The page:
Any intervention with survivors of domestic and sexual abuse, and sometimes even their perpetrators, can get overwhelming for counsellors, even outside of a pandemic. The mental health, well-being and safety of both counsellors and survivors is of primary importance to the Dilaasa centre. As such, the CEHAT team conducts daily debrief calls, giving the Dilaasa staff an opportunity to share experiences and feelings, acknowledging the extraordinary circumstances in which work is being carried out.
Strategies for face-to-face crisis intervention
When women physically arrive at a Dilaasa centre, all staff are reminded that women have most likely had to overcome multiple challenges to reach the centre, and how it is important to ask about and address survivors’ most pressing needs. Needs vary, for some it may involve safe passage to a shelter home or being connected to relief services in their geographical communities.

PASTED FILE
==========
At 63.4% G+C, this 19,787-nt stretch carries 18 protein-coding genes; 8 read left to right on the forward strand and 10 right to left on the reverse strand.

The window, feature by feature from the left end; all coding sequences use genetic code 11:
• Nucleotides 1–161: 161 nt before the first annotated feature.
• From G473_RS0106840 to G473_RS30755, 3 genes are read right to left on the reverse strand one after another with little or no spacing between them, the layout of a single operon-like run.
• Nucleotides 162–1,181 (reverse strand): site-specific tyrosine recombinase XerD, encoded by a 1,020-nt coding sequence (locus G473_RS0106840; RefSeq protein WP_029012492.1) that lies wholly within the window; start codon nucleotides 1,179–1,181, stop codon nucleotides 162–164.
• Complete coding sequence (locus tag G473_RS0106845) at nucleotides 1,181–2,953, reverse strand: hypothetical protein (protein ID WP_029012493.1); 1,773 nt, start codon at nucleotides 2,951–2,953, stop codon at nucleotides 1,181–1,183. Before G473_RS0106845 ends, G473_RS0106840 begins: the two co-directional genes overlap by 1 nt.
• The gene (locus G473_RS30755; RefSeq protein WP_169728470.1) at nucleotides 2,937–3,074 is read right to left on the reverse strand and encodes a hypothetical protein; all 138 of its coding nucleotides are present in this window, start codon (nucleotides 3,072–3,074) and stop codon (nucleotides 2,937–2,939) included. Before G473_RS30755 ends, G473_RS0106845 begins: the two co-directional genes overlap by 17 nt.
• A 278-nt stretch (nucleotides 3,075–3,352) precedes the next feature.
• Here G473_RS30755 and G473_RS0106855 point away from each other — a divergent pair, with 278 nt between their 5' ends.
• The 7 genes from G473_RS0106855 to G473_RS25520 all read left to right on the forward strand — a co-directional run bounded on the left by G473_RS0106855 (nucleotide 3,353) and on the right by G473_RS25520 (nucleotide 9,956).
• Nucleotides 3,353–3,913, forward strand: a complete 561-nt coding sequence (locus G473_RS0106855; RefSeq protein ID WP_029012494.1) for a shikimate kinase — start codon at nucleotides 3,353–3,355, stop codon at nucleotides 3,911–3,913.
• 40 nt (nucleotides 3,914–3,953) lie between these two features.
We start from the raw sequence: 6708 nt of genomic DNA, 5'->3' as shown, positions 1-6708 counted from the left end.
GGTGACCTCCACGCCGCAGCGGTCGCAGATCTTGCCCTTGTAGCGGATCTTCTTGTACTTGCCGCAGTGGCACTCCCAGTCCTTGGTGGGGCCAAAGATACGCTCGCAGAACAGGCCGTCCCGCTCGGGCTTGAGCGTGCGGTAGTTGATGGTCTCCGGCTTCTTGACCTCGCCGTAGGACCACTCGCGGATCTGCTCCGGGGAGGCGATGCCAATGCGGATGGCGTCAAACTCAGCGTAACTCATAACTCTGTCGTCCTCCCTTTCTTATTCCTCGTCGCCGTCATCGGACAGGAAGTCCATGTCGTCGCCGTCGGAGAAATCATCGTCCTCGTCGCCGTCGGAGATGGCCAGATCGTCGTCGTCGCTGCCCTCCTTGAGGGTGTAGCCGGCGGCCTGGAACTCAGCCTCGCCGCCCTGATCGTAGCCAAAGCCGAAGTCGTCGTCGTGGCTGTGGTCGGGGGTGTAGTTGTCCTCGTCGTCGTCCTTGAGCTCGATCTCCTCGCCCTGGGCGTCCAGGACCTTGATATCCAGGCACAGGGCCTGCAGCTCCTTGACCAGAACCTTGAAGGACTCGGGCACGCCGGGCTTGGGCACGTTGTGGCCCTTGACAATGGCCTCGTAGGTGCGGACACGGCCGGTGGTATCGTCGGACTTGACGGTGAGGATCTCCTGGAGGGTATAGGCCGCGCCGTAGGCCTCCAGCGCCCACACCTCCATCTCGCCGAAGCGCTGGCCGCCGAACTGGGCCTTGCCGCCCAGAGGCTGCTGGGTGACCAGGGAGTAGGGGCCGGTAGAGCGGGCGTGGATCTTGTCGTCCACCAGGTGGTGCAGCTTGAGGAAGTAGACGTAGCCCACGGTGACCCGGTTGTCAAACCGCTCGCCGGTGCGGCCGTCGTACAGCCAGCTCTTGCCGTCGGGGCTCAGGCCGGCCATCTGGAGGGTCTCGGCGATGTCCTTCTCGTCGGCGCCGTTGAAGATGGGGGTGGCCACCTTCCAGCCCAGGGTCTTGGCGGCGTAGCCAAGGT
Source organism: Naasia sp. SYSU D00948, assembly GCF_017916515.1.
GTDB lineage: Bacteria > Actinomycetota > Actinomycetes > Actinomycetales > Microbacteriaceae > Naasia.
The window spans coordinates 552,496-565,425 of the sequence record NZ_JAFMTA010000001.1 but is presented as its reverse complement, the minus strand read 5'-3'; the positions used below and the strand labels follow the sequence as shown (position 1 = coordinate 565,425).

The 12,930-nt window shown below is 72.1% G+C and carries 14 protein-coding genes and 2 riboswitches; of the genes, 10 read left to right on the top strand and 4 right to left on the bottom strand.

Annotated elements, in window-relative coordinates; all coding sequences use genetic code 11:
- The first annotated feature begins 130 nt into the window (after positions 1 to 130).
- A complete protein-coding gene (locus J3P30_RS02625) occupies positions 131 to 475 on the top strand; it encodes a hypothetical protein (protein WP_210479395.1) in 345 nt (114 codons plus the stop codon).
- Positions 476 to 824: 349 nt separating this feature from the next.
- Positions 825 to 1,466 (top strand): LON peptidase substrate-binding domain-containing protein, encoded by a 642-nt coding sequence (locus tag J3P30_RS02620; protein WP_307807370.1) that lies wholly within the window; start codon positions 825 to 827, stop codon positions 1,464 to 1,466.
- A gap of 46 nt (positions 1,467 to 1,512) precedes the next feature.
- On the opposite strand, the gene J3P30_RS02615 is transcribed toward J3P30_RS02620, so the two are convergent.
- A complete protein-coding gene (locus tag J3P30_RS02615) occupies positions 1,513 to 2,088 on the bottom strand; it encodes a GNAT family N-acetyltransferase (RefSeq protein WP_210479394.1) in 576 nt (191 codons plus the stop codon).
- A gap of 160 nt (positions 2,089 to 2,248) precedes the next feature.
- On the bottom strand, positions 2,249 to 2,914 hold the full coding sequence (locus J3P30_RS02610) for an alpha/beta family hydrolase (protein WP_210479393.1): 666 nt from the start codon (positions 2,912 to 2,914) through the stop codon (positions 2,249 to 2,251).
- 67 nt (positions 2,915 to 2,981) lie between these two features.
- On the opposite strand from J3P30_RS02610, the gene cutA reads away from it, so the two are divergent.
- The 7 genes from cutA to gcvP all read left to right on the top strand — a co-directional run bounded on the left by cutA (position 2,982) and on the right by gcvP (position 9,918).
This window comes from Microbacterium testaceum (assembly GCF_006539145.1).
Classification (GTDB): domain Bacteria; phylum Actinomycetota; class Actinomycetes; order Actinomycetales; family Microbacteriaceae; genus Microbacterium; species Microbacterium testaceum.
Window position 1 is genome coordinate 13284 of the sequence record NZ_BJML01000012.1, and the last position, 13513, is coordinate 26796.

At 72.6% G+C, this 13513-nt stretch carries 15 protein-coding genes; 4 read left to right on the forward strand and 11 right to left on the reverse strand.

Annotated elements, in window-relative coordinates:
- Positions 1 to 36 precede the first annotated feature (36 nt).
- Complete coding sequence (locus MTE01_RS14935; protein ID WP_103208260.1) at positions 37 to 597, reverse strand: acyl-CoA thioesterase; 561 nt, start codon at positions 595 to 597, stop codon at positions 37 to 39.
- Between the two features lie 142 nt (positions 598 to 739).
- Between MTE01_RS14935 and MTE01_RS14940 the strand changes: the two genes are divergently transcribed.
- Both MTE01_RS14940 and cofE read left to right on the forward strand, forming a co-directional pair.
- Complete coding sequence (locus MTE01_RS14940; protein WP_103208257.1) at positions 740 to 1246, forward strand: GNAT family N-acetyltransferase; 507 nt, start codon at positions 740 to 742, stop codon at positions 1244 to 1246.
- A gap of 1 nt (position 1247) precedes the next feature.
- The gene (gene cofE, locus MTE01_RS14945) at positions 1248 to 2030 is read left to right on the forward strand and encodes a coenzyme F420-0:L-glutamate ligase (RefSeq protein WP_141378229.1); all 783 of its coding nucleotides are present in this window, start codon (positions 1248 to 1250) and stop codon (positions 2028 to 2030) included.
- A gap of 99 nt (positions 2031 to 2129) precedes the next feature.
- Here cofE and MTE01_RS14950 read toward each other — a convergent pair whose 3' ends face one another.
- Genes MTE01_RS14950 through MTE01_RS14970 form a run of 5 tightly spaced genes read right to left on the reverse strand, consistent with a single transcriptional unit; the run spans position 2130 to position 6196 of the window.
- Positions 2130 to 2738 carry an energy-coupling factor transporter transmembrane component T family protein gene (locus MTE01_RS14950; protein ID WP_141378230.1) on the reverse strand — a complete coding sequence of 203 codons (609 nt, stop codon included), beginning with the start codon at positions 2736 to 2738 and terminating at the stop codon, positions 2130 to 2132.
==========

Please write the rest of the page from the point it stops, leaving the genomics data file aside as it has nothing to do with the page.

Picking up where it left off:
Dilaasa staff undertake a safety assessment with all survivors to determine if the woman is secure in going back to her home environment, has access to a mobile phone and the ability to reach out to a trusted person for support. If the survivor decides to stay in a shelter home or with relatives, the staff arrange for her smooth arrival in coordination with the police. In either case, financial instability due to the loss of wages during the lockdown is an important consideration. Counsellors maintain and regularly update a list of organisations they can connect the survivor to for relief and resources.
In addition to women’s experience of violence, counsellors also assess for psychological and physical stressors due to increased household burden. Since children and other family members are at home during lockdown, women’s time devoted to caretaking and domestic chores has increased manifold. The idea of sharing the burden has not permeated to many Indian households and women continue to bear the brunt of it. The survivor’s mental health including suicidal ideation are assessed by the Dilaasa staff. The survivor is counselled on self-care, strategies to address conflict in the home and provided with information on available services including both professional like helplines and non-professional such as talking issues through with a trusted friend or family member.